The cable fares better but it's still not fantastic. Starting with the MMCX plugs, the l-shaped connectors do a good job of guiding the cable naturally around your ears. The memory wire is quite unique in that it looks to be a spring wrapped in a silicone sheath. The memory portion isn't particularly strong, but it works well enough. Attached to an earphone with more secure connectors, it actually works quite well. The rest of the cable leading down to the y-split is covered in a fairly slender, standard rubber sheath. I don't find it very noisy, nor does it retain bends or kinks too excessively. Attached it also a nice chin cinch with the Whizzer logo printed on it that helps alleviate the above mentioned woes, aiding in keeping the cable behind your ear. Below the simple metal y-split the cable transitions to a fabric sheath. It's not as stiff as the sheath 1More dumps on their products, but it's still prone to kinking when twisted, and has already started to fray in common bend points around the jack and y-split. I guess I'm just missing the point of fabric cable, because to me they are nothing but a detriment to whatever they're attached to. At least the 90 degree angled jack is well relieved and compact enough to likely fit in whatever phone or DAP case you need it to.

    Comfort is a strong point for the A15Pro. It's odd shape and fairly compact size lets it nestle comfortably in your ear. It is covered in soft, rounded edges which do not cause any hot spots. They never felt super secure, but they also never fell out or broke seal unintentionally so I really can't complain. I must note that swapping over to a memory wire free cable, the A15Pro fit me more naturally cable down. I wore the left and right ear pieces in the opposite ears with the cable plugged in so channels weren't swapped. If you've got a spare memory wire free MMCX cable lying around, give it a go. Just be wary that the connection still isn't super with 3rd party cables (but it is better), so there is a risk the cable will detach unexpectedly during movement.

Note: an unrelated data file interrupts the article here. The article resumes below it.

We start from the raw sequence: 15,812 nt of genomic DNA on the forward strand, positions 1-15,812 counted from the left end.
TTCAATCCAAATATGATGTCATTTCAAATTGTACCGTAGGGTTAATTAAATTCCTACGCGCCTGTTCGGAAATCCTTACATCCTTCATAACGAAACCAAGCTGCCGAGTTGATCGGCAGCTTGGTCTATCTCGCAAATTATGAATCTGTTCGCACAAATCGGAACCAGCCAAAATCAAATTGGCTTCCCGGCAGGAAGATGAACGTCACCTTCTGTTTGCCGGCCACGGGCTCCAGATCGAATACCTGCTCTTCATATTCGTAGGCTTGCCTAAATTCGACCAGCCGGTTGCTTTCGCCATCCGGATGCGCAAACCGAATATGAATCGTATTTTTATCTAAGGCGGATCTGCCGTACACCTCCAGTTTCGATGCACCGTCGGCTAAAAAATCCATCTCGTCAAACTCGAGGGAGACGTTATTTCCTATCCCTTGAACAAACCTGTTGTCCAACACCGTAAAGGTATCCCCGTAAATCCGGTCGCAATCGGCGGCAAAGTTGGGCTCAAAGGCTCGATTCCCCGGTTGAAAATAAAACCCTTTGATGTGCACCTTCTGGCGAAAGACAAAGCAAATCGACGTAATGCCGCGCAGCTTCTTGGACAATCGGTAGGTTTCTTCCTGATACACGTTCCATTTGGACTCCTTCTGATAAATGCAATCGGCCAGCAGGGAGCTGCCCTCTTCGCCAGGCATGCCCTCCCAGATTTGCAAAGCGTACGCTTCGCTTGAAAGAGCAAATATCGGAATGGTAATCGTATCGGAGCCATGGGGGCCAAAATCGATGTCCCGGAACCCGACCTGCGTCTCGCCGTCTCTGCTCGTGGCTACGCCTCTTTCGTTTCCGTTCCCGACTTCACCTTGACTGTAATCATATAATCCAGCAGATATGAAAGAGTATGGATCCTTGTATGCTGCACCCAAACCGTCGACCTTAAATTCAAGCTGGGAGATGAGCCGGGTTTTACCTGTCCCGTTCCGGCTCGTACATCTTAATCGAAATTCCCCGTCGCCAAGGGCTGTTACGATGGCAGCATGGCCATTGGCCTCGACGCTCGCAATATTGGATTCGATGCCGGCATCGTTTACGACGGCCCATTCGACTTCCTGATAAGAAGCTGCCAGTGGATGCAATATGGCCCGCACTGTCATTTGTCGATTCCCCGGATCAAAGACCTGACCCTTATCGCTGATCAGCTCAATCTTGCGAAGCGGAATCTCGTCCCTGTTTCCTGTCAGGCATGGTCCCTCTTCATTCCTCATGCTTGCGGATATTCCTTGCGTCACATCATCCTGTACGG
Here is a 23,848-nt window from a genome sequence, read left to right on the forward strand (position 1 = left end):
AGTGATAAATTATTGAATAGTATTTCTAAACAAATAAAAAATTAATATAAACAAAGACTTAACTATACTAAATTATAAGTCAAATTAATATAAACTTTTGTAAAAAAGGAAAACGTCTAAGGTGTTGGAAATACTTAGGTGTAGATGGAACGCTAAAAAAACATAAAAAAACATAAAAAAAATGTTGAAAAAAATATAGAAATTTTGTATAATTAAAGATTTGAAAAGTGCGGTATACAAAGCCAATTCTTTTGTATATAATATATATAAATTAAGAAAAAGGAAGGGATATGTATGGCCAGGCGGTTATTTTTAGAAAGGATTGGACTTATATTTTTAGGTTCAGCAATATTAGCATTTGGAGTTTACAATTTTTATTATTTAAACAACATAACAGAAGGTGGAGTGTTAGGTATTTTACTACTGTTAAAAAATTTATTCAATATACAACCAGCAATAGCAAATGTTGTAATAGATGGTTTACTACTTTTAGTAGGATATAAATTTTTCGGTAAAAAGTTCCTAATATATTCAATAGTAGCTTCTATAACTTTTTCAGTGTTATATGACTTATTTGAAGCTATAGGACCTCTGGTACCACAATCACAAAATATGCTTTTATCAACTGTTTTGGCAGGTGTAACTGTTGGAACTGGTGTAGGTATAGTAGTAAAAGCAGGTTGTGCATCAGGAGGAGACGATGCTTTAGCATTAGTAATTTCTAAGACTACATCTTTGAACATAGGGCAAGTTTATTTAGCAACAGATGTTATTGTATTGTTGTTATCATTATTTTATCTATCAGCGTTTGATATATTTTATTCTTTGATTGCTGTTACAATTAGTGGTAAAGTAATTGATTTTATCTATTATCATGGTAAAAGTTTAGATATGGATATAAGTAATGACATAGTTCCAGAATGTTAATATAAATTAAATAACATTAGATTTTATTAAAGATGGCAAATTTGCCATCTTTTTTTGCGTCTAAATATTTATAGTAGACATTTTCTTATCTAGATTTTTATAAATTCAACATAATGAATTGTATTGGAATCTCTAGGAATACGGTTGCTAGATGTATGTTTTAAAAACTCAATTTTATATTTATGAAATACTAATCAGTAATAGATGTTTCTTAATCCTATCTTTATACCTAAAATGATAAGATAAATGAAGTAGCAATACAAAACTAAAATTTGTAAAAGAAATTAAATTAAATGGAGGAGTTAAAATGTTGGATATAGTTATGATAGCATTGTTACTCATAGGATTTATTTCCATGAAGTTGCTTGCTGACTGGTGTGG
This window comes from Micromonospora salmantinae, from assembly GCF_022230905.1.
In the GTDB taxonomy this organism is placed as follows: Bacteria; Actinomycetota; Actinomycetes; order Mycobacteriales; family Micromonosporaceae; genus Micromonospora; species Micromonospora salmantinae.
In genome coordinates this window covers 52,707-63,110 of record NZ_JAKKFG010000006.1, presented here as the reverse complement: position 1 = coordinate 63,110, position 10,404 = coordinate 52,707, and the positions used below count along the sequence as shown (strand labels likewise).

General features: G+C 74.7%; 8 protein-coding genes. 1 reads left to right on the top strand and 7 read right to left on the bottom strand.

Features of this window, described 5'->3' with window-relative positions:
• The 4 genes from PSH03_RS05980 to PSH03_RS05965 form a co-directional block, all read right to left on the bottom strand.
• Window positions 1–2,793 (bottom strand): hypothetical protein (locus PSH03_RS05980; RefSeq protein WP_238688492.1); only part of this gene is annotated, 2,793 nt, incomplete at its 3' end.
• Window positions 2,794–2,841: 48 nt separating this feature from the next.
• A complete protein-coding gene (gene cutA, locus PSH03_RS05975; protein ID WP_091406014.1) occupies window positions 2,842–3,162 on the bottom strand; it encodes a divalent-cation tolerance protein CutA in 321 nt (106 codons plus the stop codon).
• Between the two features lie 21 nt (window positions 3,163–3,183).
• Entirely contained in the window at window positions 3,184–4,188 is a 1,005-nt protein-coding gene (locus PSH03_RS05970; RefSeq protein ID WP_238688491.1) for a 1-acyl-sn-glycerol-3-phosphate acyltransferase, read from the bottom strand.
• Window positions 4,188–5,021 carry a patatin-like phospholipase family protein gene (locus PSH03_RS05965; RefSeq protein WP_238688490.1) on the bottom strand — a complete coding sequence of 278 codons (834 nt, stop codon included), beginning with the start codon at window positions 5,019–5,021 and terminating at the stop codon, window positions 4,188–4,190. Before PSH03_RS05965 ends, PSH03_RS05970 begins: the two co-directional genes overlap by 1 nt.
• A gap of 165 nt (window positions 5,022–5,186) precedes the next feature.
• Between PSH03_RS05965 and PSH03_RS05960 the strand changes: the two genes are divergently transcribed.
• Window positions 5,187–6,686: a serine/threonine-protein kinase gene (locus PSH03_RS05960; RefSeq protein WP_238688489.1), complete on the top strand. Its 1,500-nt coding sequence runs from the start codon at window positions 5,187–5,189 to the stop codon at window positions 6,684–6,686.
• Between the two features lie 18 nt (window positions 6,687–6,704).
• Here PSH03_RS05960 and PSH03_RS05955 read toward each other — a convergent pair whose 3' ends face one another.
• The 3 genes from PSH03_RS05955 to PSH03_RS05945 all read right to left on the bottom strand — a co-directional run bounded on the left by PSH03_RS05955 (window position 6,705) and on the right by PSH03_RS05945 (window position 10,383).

Isolation is better than I was expecting given the A15Pro's large vents. Without music playing, it did a good job of dulling the sounds of typing, nearby lawn mowers and cars, and other obnoxious noises. Overall fairly average for a dynamic based product, and perfectly acceptable for transit use, especially once you've got music playing or are using the included foams.

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    Sound:

    The defining aspect of the Pro's sound to me is a complete lack of weight and body behind it's presentation. It places the lightest, most deft of touches on your music giving it an almost ethereal, otherworldly feel, and it completely throws me off. Heck, most earbuds and single BA earphones have a more visceral, impactful sound than these.

    Bass on the A15 Pro reminds me of a 2D drawing of a 3D image. All the information to make it seem like a fully realized thing is there, but it's just deception. There's no real substance to it. In the case of the A15 Pro, it's bass line lacks visceral feedback to go along with the impressive detail, texture, and speed. You get the slightest tickle of feedback, but that's about it. I find it very distracting to be honest.

    Mids are a big step up despite being quite lean and light too. I find this presentation better suits female than male vocals which come across too feathery and weightless, something highlighted when contrasting Big Boi and Sarah Barthel's vocals on “Born to Shine” and “Run For Your Life”. Detail and clarity are excellent and timbre seems reasonably accurate, though a touch higher pitched than it should. Lastly, there is a hint of sibilance that creeps in, though I don't find it particularly intrusive.

    The overly lean presentation the A15Pro has exhibited so far continues into the treble. It's super speedy and well controlled with tons of micro-detail that is quite impressive for a single dynamic at this price point. It's also very smooth, but elevated quite a bit. This gives the earphone a bright tonality that is sure to bother those who are sensitive to upper frequencies, particularly when combined with the lean note presentation that can make cymbals and other effects come across overly sharp.

    The A15Pro's sound stage is intimate and forward but still great. It's thin presentation gives notes tons of air and space that combined with varied layering and a fairly deep stage blends well. Even on extremely quick and busy tracks, the A15Pro avoided congestion.

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    Select Comparisons: